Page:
Day one of a two day rock and metal fest as five superb bands get things going

Local boys Lawless Lands know how to get on the right side of MVM. Thin Lizzy shirts – as sported by one of their guitarists, Sean Barrett – always do it. Then there is their music, which is rather excellent too. “Face Of Stone” has a mighty hook, “Ascent Of Man” by contrast possesses an almost funky bass rumble. The band are capable of writing ballads too, as “Along The Way” proves. “The Huntress,” a new song they play, makes something else pretty clear: Lawless Lands are a band with plenty of ideas and the talent to match.

Eyes Of The Raven are made for these types of shows. A band who can more than hold their own in any company and who have some brilliant songs. “Redeemer” is chief amongst them, and has been so for years. Put simply there is absolutely nothing to dislike here, as EOTR, rattle through their usual half an hour mix of angry music – the superb “Lessons In Blasphemy” is a case in point – and smiling banter. “Five Year Winter” is perhaps their heaviest moment, but like sentiment in the Pantera-like “What Binds Us” says, you can put whatever label you like on this, it’s just classic metal when all is said and done. Their new album is launching soon. It’s going to be a belter.

West Yorkshire’s Ironrat play a thumping track called “Eye Lucifer” second song in. If you think you’d know what it sounded like based on the title, you’d be wrong. It’s intro is like Therapy? on steroids, but then it kicks in and is all visceral metal.”Last Outlaw,” rides in on the back of a Down type of riff, and singer Chris Flear has a Skynryd tattoo on his leg. Don’t even try to rationalise it, rather, the point is that Ironrat are all these things and more. They are gritty, dirty, and there’s a whiff of late-90s flick knife wielders, Groop Dogdrill, about them. There’s a new one “Black River” that has an insistent Orange Goblin kind of groove, and so it goes. “We are Northern, we’ve got a black cloud hanging over us” says Chris at one point. The best music always did need misery to thrive, and as they leave us with the boot to the jaw that is “Weed Machine” it’s clear that Ironrat are thriving very nicely, thank you.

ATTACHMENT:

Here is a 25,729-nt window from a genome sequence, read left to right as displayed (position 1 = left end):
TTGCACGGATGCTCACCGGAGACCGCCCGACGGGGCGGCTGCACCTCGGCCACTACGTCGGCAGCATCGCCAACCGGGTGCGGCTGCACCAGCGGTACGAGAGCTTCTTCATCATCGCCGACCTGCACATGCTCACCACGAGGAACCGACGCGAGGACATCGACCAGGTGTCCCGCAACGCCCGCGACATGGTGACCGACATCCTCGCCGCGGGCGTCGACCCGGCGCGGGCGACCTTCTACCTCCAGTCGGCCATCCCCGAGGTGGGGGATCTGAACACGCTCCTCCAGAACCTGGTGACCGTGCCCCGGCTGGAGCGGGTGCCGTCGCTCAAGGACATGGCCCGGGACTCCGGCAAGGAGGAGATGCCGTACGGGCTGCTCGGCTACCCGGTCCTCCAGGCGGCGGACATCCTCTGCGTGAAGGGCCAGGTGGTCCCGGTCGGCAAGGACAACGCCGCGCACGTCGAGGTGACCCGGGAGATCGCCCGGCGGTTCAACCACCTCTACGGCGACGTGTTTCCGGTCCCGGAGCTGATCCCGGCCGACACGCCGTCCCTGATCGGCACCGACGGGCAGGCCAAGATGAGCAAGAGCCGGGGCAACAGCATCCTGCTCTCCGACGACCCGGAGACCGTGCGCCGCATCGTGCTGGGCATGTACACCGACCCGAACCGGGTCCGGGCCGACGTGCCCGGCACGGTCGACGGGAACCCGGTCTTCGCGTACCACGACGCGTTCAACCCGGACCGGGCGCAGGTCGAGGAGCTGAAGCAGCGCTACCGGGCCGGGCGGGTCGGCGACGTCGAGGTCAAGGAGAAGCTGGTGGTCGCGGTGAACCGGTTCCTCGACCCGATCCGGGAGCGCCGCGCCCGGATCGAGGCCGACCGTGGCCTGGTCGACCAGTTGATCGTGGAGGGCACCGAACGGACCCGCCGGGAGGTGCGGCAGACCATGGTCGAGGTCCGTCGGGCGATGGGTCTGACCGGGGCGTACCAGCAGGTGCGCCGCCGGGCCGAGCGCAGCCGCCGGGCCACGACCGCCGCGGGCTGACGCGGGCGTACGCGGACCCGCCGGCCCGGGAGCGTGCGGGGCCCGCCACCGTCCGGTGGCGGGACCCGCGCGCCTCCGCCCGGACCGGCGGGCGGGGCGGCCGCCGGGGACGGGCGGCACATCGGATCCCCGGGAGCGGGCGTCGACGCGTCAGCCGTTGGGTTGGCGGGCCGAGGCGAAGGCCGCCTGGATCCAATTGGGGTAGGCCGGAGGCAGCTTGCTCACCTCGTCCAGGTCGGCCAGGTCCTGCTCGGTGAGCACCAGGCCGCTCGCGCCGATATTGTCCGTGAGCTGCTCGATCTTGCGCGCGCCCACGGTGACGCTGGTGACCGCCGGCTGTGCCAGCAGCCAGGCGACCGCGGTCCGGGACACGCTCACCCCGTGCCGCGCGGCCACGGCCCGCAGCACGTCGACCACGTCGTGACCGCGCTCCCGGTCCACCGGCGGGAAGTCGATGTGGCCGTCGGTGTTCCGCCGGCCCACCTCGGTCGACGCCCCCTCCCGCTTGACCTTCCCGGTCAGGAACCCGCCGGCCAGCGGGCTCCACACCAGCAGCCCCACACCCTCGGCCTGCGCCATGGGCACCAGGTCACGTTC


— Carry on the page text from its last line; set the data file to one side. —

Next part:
Going outside to shout at people to come in and watch them might not be conventional, but then, little about Morass Of Molasses is. The three piece from Reading have been favourites of MVM for a while for the simple reason their bluesy, almost prog take on stoner metal was something very different. On songs like “So They Walk,” which serves as tonight’s opener, and “Ashtabula,” which follows, they show their winning hand early. Best of all, though is “Centralia” which adds a huge blues groove to proceedings, before its enormous Sabbath-type swirl threatens the foundations. Despite – by their standards – rushing through things a little to fit their set into their allotted slot, by the end of “Rotten Teeth” and the undulating “Wrath” which throws everything good about the band up in the air to see what sticks, there’s something very obvious. So at the risk of being boring and repetitive, Morass Of Molasses are one of the most promising and original bands around – and that’s worth shouting about.

The rise of Signs Of Fire over the last 12 months or so has been a really gratifying thing to witness. Once merely a band with potential, they have the confidence now to pull off a headline slot in their hometown with ease. Their first song might talk about misery, the second might reckon – as its title says – that they’ve been to the “Bottom Of The Well” but the men playing it can’t stop smiling . Signs Of Fire aren’t sporting Lizzy t-shirts, but amongst their number are Sabbath, Black Label Society and Skid Row clothing, this is pertinent, because whilst you should never judge a book and all that, with SoF it makes more sense than normal. With the massive groove of the first two and the eye for a chorus and hook of the third, the four piece have all the bases covered. When it all comes together, as on “Divided We Fall” these guys are very, very good indeed, and their medley of Joe Bonamassa’s “Ballad Of John Henry,” Sabbath’s “Children Of The Grave” and Metallica’s “For Whom The Bell Tolls,” is inspired. Even better live at this stage then on their EP (although that was excellent) – here “The Preacher Reigns” comes alive. If they can harness their prodigious onstage energy Signs Of Fire have quite the future in prospect. Like singer Tommy exclaimed: “Man, this has been fuckin’ cool!” As the enormous “Cain And Abel” ends their set, it makes no real difference whether he meant his bands own set, or the night in general, he was bang on the money.